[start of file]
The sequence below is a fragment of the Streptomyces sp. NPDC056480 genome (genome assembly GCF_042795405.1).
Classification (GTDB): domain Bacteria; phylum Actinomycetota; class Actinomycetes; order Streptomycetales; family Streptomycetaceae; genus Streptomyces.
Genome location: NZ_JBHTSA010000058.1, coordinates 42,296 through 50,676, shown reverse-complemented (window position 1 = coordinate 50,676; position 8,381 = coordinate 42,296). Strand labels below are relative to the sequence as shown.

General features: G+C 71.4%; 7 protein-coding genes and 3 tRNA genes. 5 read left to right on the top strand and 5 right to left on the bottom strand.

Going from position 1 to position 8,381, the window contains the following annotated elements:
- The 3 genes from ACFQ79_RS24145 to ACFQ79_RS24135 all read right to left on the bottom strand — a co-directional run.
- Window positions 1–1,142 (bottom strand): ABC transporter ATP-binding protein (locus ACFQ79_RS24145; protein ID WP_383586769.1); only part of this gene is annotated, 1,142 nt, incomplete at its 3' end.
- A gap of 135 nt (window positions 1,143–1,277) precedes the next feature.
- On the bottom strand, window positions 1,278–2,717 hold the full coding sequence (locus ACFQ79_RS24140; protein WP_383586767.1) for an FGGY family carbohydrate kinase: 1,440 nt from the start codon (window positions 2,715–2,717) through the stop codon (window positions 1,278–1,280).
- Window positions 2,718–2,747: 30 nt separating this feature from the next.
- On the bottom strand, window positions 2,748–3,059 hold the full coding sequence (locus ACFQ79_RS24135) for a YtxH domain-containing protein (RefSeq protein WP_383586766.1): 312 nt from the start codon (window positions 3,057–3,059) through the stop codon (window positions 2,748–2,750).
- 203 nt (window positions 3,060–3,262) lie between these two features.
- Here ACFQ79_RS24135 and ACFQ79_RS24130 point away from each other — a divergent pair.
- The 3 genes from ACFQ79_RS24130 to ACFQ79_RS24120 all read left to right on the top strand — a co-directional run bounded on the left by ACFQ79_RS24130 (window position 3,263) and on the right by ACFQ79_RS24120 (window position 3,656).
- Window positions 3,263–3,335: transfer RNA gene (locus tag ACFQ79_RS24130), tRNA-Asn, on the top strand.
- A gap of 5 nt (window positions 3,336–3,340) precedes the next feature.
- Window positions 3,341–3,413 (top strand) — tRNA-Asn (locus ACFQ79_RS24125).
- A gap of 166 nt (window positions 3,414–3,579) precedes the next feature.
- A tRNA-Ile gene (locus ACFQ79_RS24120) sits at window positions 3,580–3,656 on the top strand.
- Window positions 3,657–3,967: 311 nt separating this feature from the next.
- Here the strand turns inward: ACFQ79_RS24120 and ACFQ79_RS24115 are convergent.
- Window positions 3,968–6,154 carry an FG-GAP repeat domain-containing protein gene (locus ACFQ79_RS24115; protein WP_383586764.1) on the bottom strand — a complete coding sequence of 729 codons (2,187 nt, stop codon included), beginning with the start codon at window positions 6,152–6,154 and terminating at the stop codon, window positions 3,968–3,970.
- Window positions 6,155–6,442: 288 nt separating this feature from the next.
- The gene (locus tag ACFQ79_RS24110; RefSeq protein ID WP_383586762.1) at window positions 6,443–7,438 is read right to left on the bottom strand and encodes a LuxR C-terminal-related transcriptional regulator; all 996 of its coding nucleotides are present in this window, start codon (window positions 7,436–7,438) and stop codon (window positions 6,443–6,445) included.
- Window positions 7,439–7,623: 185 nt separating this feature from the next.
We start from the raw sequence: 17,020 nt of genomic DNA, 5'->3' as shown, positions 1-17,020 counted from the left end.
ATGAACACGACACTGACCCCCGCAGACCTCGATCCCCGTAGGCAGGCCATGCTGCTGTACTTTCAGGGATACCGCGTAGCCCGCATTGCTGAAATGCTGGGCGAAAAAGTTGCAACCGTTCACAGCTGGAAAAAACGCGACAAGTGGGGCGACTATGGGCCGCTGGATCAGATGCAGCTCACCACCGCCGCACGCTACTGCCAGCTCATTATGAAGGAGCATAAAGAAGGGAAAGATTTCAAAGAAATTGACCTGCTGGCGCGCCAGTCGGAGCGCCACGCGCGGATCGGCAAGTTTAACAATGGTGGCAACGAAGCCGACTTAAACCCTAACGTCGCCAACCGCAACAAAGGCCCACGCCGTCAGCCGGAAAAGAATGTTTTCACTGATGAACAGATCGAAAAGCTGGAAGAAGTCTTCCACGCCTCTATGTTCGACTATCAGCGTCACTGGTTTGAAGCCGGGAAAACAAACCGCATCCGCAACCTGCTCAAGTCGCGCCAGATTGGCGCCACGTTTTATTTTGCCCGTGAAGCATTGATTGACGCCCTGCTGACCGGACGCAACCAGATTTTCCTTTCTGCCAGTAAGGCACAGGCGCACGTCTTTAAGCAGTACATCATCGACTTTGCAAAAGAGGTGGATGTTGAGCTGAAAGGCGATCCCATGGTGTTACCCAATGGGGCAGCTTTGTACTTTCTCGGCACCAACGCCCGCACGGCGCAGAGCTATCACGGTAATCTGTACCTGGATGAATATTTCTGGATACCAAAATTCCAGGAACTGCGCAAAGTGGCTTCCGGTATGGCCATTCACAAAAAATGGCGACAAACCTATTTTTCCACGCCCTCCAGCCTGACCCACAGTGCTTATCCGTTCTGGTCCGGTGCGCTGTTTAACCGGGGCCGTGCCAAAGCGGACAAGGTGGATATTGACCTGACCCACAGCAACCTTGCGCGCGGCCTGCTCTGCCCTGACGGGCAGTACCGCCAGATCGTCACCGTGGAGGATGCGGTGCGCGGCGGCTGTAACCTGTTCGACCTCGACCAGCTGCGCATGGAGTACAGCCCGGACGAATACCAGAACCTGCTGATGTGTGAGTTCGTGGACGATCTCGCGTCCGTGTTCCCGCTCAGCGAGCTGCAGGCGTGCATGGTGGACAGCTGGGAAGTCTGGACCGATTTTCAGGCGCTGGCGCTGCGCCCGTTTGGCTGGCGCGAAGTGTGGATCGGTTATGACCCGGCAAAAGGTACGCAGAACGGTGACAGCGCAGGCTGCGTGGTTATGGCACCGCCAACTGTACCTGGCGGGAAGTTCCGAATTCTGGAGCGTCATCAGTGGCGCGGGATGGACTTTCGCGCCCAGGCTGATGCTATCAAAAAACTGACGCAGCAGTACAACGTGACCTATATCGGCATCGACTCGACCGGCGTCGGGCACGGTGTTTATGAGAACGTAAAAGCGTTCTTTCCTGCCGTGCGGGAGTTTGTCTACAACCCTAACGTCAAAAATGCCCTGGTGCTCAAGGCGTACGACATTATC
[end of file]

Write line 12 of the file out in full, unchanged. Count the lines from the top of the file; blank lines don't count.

- 203 nt (window positions 3,060–3,262) lie between these two features.